Every Day at Manzanar National Historic Site

by Patricia Biggs, Park Ranger (Interpretive staff), Manzanar National Historic Site


Manzanar National Historic Site has become an intense place to work lately. Every day, at least one visitor (usually more) tells me that he/she is worried that the same racist, knee-jerk reaction discriminating against a minority group is happening again.

Every Day.

And, if you’re wondering, most of the visitors making that comment are white men. Now, I love the white men in my life, and I think they’d agree, that when U.S. White Men are concerned about racial discrimination, it’s hit a new level.

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Never Again!

The cemetery monument at Manzanar National Historic Site.
(click above to view larger image)
Photo: Gann Matsuda/Manzanar Committee

February 19, 2017 marks the 75th anniversary of President Franklin D. Roosevelt’s signing of Executive Order 9066, authorizing the unjust incarceration of over 110,000 Japanese Americans in ten American concentration camps, and other confinement sites, during World War II, one of the worst violations of civil rights in our nation’s history, and most certainly, one of its darkest chapters.

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The Pain Of Unjust Incarceration Transcends Generations, Ethnicity

UCSD Nikkei Student Union member Rena Ogino (left) and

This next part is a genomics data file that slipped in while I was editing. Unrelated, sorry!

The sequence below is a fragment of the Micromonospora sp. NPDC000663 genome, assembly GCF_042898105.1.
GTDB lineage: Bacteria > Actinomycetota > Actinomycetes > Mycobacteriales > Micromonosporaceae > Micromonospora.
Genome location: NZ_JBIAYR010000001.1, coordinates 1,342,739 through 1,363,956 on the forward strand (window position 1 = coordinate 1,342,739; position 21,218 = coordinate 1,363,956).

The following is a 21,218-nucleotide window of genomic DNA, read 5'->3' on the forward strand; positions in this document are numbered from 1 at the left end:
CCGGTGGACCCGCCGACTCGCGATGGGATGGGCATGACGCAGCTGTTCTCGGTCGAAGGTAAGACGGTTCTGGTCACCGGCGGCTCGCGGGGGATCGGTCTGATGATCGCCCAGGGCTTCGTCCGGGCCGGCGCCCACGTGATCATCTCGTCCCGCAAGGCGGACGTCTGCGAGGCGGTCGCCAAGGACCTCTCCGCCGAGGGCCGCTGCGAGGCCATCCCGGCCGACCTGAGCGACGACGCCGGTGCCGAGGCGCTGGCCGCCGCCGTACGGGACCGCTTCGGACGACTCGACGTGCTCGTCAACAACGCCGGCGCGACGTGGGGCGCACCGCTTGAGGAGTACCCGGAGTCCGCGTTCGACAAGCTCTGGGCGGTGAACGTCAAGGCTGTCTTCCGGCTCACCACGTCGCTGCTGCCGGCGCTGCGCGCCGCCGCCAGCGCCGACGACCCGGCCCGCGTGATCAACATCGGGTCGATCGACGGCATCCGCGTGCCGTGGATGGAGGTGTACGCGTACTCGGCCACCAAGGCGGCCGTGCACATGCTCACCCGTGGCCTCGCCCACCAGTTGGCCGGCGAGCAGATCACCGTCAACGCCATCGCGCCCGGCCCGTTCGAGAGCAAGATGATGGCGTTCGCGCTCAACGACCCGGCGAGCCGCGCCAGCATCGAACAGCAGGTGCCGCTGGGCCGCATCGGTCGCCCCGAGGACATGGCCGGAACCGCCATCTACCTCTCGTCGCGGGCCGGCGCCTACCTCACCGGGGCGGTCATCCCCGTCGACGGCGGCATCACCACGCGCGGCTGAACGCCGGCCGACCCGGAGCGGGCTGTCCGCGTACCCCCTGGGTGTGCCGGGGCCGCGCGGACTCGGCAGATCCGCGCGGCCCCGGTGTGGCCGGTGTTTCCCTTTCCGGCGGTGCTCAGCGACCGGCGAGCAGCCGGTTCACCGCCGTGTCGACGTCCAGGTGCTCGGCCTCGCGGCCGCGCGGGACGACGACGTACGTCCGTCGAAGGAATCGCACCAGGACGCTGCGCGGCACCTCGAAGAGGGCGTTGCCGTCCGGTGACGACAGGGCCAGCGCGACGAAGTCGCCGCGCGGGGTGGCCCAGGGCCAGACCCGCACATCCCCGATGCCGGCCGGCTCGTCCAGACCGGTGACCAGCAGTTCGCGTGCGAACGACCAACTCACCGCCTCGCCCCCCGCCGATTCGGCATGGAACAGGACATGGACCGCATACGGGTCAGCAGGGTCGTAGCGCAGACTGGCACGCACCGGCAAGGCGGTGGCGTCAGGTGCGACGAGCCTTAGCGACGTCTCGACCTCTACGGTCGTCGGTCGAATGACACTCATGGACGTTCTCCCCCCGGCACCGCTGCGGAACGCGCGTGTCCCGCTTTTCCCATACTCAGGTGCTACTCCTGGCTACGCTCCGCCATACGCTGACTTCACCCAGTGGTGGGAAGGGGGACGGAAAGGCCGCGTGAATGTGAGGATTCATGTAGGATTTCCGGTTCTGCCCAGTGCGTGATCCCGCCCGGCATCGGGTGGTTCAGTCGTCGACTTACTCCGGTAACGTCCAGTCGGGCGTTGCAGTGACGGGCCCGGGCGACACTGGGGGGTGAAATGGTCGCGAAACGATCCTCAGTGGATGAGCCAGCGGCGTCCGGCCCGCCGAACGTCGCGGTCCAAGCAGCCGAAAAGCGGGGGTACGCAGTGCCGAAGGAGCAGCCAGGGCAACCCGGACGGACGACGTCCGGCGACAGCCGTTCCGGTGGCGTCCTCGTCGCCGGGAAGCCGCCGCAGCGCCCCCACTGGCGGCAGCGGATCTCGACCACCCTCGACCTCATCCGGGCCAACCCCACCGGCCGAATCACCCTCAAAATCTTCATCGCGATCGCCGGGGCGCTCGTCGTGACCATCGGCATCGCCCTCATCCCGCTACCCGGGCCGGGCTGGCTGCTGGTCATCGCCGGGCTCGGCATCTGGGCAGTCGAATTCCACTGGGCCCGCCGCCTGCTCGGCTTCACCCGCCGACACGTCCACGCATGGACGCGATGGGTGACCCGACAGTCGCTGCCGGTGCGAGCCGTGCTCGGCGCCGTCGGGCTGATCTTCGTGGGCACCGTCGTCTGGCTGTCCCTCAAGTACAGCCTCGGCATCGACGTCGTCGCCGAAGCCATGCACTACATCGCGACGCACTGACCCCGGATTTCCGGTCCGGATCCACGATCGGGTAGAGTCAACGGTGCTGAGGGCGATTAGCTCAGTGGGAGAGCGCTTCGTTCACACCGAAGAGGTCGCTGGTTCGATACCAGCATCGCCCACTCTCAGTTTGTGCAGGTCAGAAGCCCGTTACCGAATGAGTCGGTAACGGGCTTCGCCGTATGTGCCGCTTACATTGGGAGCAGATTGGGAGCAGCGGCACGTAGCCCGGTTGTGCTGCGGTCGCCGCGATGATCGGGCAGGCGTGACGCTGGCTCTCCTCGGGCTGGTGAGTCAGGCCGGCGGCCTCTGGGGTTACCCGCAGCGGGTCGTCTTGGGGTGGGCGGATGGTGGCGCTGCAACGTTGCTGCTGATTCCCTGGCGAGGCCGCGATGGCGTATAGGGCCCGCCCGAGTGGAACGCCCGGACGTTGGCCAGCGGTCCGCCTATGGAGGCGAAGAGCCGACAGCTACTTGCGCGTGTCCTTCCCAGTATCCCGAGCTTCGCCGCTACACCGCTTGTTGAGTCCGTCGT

Susanne Norton La Faver, shown here during the open mic
portion of the 2015 Manzanar At Dusk program.
(click above to view larger image)
Photo: Gann Matsuda/Manzanar Committee

by Rena Ogino

The 46th Annual Manzanar Pilgrimage on April 25, 2015, was my third Pilgrimage and my first with the UCSD Nikkei Student Union as a second year student. As a shin-Nisei (second generation Japanese American, the children of recent Japanese immigrants), I initially felt like a black sheep amongst Japanese American youth that are mostly Yonsei and Gosei (fourth and fifth generation Japanese Americans, respectively). But at UCSD NSU, I was able to change my perspective on our community, learn to appreciate the differences, and identify with Japanese American youth from a different, unique, and necessary viewpoint.

None of my relatives were sent to the camps in which over 110,000 Japanese Americans and their immigrant parents were unjustly incarcerated during World War II. But I understand the fear of something similar happening again to American citizens who have goals and aspirations they have every right to fulfill. Returning to Manzanar and helping to organize the 2015 Manzanar At Dusk program reminded me of how our community is currently healing and learning from the Japanese American Incarceration. The monument, the terrible weather, and the beautifully daunting Sierra Nevada Mountains have not changed since I last went, but every time I return my experience is different due to my growing involvement with the Japanese American community.

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The Unknown Knowns: First-Day Impressions of the Manzanar Concentration Camp

Now 84 years old, long-time community and political activist Wilbur Sato was twelve years old when he was unjustly incarcerated at Manzanar in April 1942.
(click to view larger image)
Photo: Geri Ferguson/Manzanar Committee

by Wilbur Sato

My first impressions of the Manzanar concentration camp came on April 2, 1942, when we were asked by the United States Government—our own government—to report to the Los Angeles train station so we could be “evacuated” or “relocated.”

At the station, we were met by officials and soldiers with sidearms and rifles with bayonets. We were given name tags with identification numbers to be attached to our clothing, and we were then escorted by the soldiers to the train cars, their windows covered with shields.

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